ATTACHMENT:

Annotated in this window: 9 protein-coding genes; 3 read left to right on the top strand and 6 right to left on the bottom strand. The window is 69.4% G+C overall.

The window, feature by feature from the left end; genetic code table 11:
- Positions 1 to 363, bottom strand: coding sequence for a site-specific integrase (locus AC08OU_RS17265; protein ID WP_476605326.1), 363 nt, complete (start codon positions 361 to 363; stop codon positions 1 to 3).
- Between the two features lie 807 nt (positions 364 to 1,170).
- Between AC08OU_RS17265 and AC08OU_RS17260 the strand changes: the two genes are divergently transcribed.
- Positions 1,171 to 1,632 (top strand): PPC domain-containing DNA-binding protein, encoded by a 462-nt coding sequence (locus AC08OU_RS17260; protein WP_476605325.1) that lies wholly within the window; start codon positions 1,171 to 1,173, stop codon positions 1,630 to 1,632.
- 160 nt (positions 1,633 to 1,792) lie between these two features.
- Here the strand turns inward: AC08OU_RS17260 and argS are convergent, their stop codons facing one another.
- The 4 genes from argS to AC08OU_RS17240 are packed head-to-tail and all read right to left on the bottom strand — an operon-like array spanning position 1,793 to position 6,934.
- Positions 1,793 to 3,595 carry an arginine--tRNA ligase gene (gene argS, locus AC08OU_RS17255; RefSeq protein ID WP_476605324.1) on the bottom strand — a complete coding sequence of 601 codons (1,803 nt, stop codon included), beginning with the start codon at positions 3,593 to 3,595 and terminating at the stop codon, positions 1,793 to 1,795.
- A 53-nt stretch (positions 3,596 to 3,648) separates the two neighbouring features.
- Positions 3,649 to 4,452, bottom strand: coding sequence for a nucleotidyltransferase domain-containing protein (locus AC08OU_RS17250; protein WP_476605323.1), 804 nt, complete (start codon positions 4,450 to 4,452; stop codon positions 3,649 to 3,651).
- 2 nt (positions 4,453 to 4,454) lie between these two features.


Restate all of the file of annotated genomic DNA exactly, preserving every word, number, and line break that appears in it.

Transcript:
Annotated in this window: 9 protein-coding genes; 3 read left to right on the top strand and 6 right to left on the bottom strand. The window is 69.4% G+C overall.

The window, feature by feature from the left end; genetic code table 11:
- Positions 1 to 363, bottom strand: coding sequence for a site-specific integrase (locus AC08OU_RS17265; protein ID WP_476605326.1), 363 nt, complete (start codon positions 361 to 363; stop codon positions 1 to 3).
- Between the two features lie 807 nt (positions 364 to 1,170).
- Between AC08OU_RS17265 and AC08OU_RS17260 the strand changes: the two genes are divergently transcribed.
- Positions 1,171 to 1,632 (top strand): PPC domain-containing DNA-binding protein, encoded by a 462-nt coding sequence (locus AC08OU_RS17260; protein WP_476605325.1) that lies wholly within the window; start codon positions 1,171 to 1,173, stop codon positions 1,630 to 1,632.
- 160 nt (positions 1,633 to 1,792) lie between these two features.
- Here the strand turns inward: AC08OU_RS17260 and argS are convergent, their stop codons facing one another.
- The 4 genes from argS to AC08OU_RS17240 are packed head-to-tail and all read right to left on the bottom strand — an operon-like array spanning position 1,793 to position 6,934.
- Positions 1,793 to 3,595 carry an arginine--tRNA ligase gene (gene argS, locus AC08OU_RS17255; RefSeq protein ID WP_476605324.1) on the bottom strand — a complete coding sequence of 601 codons (1,803 nt, stop codon included), beginning with the start codon at positions 3,593 to 3,595 and terminating at the stop codon, positions 1,793 to 1,795.
- A 53-nt stretch (positions 3,596 to 3,648) separates the two neighbouring features.
- Positions 3,649 to 4,452, bottom strand: coding sequence for a nucleotidyltransferase domain-containing protein (locus AC08OU_RS17250; protein WP_476605323.1), 804 nt, complete (start codon positions 4,450 to 4,452; stop codon positions 3,649 to 3,651).
- 2 nt (positions 4,453 to 4,454) lie between these two features.